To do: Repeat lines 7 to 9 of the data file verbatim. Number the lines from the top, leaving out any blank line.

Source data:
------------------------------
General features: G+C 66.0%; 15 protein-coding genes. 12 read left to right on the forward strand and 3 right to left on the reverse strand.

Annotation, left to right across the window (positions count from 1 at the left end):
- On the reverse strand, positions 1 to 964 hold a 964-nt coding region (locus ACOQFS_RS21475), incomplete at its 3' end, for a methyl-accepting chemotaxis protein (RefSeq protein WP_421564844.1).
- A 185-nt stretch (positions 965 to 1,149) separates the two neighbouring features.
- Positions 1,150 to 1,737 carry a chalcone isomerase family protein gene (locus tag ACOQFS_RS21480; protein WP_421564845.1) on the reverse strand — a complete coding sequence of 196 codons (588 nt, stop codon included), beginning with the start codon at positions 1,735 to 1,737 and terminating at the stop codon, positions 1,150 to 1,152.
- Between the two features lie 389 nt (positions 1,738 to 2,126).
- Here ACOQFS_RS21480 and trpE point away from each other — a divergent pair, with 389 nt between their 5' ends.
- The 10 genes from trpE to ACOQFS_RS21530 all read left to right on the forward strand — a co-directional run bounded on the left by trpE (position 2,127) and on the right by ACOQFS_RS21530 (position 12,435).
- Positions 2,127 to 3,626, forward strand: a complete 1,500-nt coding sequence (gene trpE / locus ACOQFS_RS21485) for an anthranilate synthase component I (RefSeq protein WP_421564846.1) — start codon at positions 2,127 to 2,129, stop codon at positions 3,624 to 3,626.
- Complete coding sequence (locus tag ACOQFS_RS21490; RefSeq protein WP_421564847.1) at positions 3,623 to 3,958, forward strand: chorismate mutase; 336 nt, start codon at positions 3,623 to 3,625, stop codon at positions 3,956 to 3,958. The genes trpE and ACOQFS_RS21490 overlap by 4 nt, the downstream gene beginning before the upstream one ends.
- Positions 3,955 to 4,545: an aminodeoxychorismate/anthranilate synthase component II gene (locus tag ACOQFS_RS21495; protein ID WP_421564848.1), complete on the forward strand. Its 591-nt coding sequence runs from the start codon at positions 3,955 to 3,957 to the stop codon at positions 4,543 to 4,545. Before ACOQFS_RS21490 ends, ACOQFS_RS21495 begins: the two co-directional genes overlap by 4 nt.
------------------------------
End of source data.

- Here ACOQFS_RS21480 and trpE point away from each other — a divergent pair, with 389 nt between their 5' ends.
- The 10 genes from trpE to ACOQFS_RS21530 all read left to right on the forward strand — a co-directional run bounded on the left by trpE (position 2,127) and on the right by ACOQFS_RS21530 (position 12,435).
- Positions 2,127 to 3,626, forward strand: a complete 1,500-nt coding sequence (gene trpE / locus ACOQFS_RS21485) for an anthranilate synthase component I (RefSeq protein WP_421564846.1) — start codon at positions 2,127 to 2,129, stop codon at positions 3,624 to 3,626.